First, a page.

Adolescents with restrictive eating disorders had high rates of psychiatric comorbidity and medication use, reported Dr. Maria C. Monge of the division of adolescent/young adult medicine at Boston Children’s Hospital, and her coauthors.

In an analysis of 635 patients (359 of whom had follow-up after 1 year), 20.4% were taking psychopharmacologic medication at intake and 58.7% were taking medication at 1 year (P < .0001). The presence of psychiatric comorbidity was significantly associated with medication use (odds ratio, 10.0).

In 256 patients in which there was additional information about psychopharmacologic medication use, selective serotonin reuptake inhibitors (SSRIs)/serotonin-norepinephrine reuptake inhibitors (SNRIs) was the most common (83%), followed by anxiolytic (18%), antipsychotic (17%), other antidepressant (15%), mood stabilizer (8%), other psychopharmacologic medication not listed elsewhere (cyproheptadine, gabapentin, and guanfacine; 6%), stimulant (6%), and atomoxetine (1%). A total of 30% of patients on these medications were taking two or more at 1-year follow-up.

At 1-year follow-up, 63% of patients had a psychiatric comorbidity. Anxiety was the most common at 44%, followed by depression in 26%. Less-common diagnoses were attention-deficit/hyperactivity disorder in 2%, bipolar disorder in 0.5%, and other diagnoses in 2% including posttraumatic stress disorder, personality disorder, drug abuse, conversion disorder, trichotillomania, oppositional defiant disorder, and body dysmorphic disorder.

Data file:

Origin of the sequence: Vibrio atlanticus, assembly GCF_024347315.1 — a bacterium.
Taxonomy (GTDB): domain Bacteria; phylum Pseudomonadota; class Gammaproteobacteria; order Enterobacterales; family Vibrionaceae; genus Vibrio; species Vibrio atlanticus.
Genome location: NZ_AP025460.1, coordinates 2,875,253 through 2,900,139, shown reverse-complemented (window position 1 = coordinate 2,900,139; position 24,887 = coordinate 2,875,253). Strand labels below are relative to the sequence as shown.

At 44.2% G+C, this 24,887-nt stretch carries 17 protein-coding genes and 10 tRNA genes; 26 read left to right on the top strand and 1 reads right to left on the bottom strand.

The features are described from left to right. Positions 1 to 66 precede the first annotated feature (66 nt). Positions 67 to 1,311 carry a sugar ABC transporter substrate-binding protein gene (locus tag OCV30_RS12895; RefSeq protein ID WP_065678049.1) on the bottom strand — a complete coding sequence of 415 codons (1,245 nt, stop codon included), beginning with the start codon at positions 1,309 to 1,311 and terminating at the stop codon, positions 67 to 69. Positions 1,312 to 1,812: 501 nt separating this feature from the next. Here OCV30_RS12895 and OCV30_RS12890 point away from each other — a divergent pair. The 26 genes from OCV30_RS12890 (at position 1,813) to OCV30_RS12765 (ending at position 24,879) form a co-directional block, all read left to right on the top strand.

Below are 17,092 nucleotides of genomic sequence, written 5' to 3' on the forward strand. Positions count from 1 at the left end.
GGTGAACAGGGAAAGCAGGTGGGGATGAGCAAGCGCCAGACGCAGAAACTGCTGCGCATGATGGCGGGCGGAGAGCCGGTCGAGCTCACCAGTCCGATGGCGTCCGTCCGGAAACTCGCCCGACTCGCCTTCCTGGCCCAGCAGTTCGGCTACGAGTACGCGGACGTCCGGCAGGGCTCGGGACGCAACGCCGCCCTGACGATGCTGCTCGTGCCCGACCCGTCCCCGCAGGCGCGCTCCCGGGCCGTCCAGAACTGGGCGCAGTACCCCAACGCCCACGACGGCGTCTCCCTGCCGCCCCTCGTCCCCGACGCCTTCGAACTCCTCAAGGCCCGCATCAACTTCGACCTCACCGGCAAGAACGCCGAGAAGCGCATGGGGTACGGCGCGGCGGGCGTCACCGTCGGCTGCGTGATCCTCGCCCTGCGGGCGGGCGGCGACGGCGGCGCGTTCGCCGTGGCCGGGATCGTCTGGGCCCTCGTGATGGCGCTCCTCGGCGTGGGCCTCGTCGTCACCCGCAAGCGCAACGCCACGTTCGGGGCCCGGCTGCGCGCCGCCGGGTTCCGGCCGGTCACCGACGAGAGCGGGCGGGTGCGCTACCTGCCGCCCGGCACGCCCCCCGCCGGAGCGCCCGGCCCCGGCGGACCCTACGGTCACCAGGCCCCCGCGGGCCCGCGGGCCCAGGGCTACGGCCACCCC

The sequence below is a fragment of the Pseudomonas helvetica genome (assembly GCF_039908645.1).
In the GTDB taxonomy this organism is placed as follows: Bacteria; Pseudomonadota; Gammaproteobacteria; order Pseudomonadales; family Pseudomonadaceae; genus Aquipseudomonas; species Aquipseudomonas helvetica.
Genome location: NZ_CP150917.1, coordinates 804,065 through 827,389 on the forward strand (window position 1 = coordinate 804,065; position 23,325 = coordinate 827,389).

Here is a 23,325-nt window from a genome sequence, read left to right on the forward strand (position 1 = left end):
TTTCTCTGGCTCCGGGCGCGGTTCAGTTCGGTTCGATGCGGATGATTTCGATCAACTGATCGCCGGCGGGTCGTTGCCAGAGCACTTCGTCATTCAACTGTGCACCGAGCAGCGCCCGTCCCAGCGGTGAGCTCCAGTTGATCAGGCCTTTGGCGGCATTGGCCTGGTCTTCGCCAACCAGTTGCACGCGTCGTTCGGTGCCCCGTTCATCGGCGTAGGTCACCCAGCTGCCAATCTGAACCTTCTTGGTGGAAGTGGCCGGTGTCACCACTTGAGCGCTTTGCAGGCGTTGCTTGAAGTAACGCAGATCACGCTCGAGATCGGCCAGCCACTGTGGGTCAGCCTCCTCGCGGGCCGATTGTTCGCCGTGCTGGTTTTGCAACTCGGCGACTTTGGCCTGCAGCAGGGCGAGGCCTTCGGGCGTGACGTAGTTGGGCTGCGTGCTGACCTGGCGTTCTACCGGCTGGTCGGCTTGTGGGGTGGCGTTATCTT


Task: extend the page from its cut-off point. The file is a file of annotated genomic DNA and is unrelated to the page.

“Psychopharmacologic medications may be appropriate for treatment of comorbid conditions in these patients; however, it is unclear from existing studies if the addition of medication changes patients’ trajectories and provides an effective adjunct to weight restoration,” Dr. Monge and her colleagues said. “Continued investigation is needed to ensure [whether] the desired outcomes of the medications are being met, and the risks and rewards of such medications are fully understood in these patients.”

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